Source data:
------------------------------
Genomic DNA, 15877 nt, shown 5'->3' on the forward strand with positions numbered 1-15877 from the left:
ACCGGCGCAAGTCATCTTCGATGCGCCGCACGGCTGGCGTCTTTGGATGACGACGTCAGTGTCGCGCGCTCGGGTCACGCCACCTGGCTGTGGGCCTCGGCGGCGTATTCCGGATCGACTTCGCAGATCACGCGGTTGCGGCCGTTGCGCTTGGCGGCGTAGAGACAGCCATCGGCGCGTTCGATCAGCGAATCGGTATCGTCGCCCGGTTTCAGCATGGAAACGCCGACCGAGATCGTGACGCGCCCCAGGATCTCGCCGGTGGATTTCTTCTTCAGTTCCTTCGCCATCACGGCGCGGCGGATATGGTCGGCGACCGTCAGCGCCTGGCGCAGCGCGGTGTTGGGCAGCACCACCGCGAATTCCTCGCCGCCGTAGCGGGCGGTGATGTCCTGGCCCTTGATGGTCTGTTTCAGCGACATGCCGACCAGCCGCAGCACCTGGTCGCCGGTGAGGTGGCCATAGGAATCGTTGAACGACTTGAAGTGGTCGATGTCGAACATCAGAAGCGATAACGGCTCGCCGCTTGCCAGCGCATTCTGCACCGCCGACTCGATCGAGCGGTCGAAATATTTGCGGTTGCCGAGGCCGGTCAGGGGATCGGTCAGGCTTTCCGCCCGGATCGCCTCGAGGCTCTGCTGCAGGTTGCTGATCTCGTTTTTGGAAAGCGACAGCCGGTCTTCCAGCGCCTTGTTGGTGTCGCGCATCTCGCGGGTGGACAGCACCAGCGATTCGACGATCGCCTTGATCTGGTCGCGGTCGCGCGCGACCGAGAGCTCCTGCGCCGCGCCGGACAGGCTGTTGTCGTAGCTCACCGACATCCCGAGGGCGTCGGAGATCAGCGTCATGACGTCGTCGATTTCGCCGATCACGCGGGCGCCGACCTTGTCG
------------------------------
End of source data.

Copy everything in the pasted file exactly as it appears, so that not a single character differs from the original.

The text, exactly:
Genomic DNA, 15877 nt, shown 5'->3' on the forward strand with positions numbered 1-15877 from the left:
ACCGGCGCAAGTCATCTTCGATGCGCCGCACGGCTGGCGTCTTTGGATGACGACGTCAGTGTCGCGCGCTCGGGTCACGCCACCTGGCTGTGGGCCTCGGCGGCGTATTCCGGATCGACTTCGCAGATCACGCGGTTGCGGCCGTTGCGCTTGGCGGCGTAGAGACAGCCATCGGCGCGTTCGATCAGCGAATCGGTATCGTCGCCCGGTTTCAGCATGGAAACGCCGACCGAGATCGTGACGCGCCCCAGGATCTCGCCGGTGGATTTCTTCTTCAGTTCCTTCGCCATCACGGCGCGGCGGATATGGTCGGCGACCGTCAGCGCCTGGCGCAGCGCGGTGTTGGGCAGCACCACCGCGAATTCCTCGCCGCCGTAGCGGGCGGTGATGTCCTGGCCCTTGATGGTCTGTTTCAGCGACATGCCGACCAGCCGCAGCACCTGGTCGCCGGTGAGGTGGCCATAGGAATCGTTGAACGACTTGAAGTGGTCGATGTCGAACATCAGAAGCGATAACGGCTCGCCGCTTGCCAGCGCATTCTGCACCGCCGACTCGATCGAGCGGTCGAAATATTTGCGGTTGCCGAGGCCGGTCAGGGGATCGGTCAGGCTTTCCGCCCGGATCGCCTCGAGGCTCTGCTGCAGGTTGCTGATCTCGTTTTTGGAAAGCGACAGCCGGTCTTCCAGCGCCTTGTTGGTGTCGCGCATCTCGCGGGTGGACAGCACCAGCGATTCGACGATCGCCTTGATCTGGTCGCGGTCGCGCGCGACCGAGAGCTCCTGCGCCGCGCCGGACAGGCTGTTGTCGTAGCTCACCGACATCCCGAGGGCGTCGGAGATCAGCGTCATGACGTCGTCGATTTCGCCGATCACGCGGGCGCCGACCTTGTCG